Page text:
Following on from Barthes “The Rhetoric of the Image”, I started to look for the linguistic message. It was easy to narrow down as there is so little text within the advert. This text is then divided into anchoring and relay. For anchoring I feel that the advert had used good contrasting colours, by positioning the writing centrally it is one of the first things that the viewer notices and by using bold lettering it makes it clear and easy to understand. For the relay aspect, I feel that by the use of the word love and the heart symbol, they are showing that they have devoted themselves to making Diet Coke without calories whilst still retaining the same flavour.
Juxtaposition can be a powerful subconscious tool of an author, giving a sensation of depth to a piece without the viewer having to devote themselves to seeking a resolution. I find that the author has used this technique around the concept of “guilty pleasures”. Normally having a Coca-Cola drink is seen as a guilty pleasure, much the same as looking at a topless male model. However, I feel that by saying it has no calories it removes the guilty pleasure aspect for the consumer and therefore they won’t feel as guilty about looking at the model and consuming the drink. The two concepts cancel each other out.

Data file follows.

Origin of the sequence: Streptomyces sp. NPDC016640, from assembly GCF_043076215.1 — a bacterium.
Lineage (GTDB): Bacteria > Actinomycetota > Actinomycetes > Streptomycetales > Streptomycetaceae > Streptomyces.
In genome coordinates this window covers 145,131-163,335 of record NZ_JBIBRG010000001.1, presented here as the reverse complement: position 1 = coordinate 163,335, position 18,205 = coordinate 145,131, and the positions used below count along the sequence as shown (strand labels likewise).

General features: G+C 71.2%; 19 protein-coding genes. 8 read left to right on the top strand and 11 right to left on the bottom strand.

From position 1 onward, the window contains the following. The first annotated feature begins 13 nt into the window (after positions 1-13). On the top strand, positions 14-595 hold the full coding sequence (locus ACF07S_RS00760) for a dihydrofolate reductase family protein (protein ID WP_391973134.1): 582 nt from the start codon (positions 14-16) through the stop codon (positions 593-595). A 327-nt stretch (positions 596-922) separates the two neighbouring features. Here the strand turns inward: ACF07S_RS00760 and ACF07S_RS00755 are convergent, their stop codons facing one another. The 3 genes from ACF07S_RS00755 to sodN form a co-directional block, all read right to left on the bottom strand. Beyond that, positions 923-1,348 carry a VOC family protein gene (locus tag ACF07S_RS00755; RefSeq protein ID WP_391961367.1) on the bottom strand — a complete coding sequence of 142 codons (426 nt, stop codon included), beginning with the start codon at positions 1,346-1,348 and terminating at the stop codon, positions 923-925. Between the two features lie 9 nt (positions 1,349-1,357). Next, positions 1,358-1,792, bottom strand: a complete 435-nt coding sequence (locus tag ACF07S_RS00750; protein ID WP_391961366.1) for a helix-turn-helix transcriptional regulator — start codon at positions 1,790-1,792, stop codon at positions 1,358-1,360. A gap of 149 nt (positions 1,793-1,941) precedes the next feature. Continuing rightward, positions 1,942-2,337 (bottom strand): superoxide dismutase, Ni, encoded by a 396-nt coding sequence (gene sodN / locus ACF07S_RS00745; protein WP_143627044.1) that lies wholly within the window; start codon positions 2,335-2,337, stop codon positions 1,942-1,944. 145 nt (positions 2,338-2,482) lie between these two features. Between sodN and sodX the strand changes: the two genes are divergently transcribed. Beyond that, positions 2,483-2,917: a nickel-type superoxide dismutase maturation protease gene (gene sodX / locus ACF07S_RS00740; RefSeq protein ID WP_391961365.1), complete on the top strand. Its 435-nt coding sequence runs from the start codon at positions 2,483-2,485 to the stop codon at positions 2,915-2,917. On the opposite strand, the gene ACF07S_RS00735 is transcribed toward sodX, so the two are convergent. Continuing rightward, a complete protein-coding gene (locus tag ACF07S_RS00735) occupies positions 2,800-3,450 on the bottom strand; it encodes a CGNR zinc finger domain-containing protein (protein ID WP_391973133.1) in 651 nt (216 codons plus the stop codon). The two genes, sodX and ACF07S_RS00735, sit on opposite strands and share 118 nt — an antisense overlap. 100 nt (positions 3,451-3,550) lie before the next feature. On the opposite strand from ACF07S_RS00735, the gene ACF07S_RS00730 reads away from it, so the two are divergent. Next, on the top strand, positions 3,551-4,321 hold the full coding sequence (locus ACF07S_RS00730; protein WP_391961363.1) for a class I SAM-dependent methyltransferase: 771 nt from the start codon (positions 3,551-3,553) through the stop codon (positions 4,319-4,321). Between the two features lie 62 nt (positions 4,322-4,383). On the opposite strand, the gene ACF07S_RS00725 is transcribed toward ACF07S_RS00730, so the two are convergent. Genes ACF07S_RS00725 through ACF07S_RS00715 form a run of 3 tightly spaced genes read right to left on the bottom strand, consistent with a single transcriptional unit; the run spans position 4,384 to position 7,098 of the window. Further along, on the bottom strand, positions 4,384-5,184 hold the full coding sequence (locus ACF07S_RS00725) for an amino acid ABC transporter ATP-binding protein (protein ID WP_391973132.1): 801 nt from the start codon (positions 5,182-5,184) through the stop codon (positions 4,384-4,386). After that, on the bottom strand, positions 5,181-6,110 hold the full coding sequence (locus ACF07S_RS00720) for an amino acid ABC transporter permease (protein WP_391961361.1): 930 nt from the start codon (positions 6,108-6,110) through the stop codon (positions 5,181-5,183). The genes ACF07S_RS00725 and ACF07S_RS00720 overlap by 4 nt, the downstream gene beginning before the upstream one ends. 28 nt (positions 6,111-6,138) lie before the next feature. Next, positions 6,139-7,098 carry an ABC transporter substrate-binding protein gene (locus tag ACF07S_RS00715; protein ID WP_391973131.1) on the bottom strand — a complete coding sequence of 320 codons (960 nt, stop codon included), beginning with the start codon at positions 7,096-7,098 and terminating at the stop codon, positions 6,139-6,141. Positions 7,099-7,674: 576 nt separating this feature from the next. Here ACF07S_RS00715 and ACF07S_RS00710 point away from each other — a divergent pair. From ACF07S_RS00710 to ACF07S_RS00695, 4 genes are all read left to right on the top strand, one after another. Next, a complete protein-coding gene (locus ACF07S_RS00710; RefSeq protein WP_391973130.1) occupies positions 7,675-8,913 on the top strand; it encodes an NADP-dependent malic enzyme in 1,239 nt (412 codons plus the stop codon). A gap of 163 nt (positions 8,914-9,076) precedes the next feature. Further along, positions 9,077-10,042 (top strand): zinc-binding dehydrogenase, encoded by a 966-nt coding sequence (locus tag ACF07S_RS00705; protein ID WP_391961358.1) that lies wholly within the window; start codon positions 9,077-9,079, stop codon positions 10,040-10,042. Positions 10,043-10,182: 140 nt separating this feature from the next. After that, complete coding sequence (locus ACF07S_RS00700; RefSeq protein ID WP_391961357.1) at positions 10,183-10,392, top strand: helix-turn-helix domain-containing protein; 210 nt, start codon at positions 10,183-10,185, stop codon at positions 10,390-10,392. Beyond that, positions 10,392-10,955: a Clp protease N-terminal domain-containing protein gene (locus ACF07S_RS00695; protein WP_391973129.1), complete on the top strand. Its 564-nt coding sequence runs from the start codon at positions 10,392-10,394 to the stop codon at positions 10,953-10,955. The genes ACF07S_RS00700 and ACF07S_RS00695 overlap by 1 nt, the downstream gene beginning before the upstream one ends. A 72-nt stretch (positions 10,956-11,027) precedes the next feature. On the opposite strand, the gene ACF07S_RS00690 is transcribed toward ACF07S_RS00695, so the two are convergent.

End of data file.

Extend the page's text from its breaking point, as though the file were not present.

Now, we are left with the coded and non-coded iconic messages. The coded iconic message within this advert is one of a lovely summer’s day, having a refreshing drink and a carefree lifestyle. The non-coded iconic message here is that the consumer can drink Diet Coke and they will still have the perfect body and healthy lifestyle as the drink has no calories. This again leads into my point about guilty pleasures.
This particular theme has been a long standing one with the Diet Coke brand and is widely recognised and distinct from the Coca-Cola brand. The former is consistently directed at women, the latter seeks to be inclusive of everyone. However, having said that, this advert seems to be less sexualised then the usual Diet Coke adverts. I feel it has been toned down and seeks to be a more romanticised incarnation of the typical Diet Coke brand. This is evidenced by the use of the word “love”, the heart symbol, the summery, soft-focussed background and even the more “guy-next door”, less muscle-bound model. This links in with Michel Foucault’s “What is an Author?” where he discusses how an author gains credibility through creating a body of work.